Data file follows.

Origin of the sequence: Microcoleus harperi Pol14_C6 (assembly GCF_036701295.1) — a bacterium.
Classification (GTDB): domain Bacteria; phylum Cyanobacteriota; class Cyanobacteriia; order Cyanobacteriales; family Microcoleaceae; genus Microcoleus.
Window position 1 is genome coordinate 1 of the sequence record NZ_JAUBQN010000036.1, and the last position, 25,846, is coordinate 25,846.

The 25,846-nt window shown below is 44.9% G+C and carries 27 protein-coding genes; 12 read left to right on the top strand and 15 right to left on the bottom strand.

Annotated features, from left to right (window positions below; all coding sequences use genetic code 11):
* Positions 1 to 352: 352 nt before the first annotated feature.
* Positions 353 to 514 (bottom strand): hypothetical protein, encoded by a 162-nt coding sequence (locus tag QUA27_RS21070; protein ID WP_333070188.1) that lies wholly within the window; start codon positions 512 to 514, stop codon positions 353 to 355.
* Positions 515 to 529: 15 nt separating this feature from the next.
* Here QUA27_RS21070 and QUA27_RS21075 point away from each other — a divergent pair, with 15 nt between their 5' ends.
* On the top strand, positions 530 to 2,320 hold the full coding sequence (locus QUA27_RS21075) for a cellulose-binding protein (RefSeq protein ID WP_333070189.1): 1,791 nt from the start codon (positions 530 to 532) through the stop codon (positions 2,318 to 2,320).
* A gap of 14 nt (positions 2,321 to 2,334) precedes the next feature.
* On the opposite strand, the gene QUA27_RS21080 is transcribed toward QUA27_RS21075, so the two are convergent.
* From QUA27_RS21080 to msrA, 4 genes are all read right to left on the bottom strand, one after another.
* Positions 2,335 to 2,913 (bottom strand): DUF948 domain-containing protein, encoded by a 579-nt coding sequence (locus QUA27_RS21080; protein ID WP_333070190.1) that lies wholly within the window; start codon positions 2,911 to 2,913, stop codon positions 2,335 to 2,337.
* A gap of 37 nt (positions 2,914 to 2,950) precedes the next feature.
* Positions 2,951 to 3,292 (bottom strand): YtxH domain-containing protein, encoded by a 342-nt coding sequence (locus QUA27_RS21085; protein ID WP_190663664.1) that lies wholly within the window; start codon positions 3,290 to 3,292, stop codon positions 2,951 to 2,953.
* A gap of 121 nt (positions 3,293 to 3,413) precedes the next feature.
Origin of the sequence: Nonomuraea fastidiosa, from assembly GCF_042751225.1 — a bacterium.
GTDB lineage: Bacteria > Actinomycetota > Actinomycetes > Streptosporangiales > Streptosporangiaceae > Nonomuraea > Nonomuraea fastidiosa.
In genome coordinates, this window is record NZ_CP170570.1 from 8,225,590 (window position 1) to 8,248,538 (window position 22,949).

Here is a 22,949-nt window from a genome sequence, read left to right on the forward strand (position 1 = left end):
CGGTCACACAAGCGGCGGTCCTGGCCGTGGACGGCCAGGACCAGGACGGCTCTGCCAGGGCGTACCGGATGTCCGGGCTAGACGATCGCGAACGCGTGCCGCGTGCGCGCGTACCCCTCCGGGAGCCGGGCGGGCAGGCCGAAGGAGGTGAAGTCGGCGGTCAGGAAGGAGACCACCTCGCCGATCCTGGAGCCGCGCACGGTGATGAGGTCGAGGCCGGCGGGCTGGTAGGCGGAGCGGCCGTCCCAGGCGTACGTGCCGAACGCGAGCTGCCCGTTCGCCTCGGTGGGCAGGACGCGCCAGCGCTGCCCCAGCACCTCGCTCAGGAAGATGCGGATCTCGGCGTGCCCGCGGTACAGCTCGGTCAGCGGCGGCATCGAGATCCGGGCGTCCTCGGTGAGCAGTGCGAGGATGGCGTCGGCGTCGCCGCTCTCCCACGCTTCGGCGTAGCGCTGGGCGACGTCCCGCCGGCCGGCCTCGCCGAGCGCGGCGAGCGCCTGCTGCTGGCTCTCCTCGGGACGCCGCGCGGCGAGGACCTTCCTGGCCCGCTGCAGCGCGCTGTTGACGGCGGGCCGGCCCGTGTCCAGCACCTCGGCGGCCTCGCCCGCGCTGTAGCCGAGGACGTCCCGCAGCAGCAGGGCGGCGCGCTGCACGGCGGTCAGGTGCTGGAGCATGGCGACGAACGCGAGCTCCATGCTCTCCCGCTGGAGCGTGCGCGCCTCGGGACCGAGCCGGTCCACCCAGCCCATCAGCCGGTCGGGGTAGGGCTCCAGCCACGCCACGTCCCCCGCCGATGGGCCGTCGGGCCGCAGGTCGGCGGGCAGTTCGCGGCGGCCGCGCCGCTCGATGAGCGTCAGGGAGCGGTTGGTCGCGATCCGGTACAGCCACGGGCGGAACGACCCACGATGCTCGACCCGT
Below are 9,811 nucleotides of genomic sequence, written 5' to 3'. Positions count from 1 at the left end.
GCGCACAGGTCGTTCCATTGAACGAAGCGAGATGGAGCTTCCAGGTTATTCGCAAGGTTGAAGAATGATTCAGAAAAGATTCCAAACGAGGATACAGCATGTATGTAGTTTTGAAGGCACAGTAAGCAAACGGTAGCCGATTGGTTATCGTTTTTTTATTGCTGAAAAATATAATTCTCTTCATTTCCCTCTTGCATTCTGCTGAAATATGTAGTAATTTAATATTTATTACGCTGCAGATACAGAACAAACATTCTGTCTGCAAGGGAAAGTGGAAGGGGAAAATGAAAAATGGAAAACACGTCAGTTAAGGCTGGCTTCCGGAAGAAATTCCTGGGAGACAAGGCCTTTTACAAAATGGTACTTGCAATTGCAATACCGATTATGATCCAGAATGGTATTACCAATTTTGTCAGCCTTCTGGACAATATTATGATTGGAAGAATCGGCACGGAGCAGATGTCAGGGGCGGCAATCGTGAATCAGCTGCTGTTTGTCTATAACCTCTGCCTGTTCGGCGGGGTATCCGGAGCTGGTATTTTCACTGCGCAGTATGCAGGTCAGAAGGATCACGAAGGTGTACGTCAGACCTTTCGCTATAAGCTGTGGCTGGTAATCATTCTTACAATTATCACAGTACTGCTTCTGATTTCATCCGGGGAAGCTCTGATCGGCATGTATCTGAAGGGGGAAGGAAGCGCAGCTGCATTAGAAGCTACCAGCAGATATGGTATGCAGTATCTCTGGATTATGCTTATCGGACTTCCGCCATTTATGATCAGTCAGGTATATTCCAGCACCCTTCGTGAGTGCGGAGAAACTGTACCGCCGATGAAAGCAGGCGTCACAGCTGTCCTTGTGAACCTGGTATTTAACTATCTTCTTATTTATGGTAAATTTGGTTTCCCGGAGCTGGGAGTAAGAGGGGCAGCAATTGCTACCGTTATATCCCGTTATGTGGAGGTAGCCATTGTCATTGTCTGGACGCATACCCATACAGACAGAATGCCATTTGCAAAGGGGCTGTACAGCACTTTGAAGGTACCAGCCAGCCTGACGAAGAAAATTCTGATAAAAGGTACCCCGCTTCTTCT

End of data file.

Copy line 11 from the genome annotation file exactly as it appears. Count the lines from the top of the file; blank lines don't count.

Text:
* A gap of 14 nt (positions 2,321 to 2,334) precedes the next feature.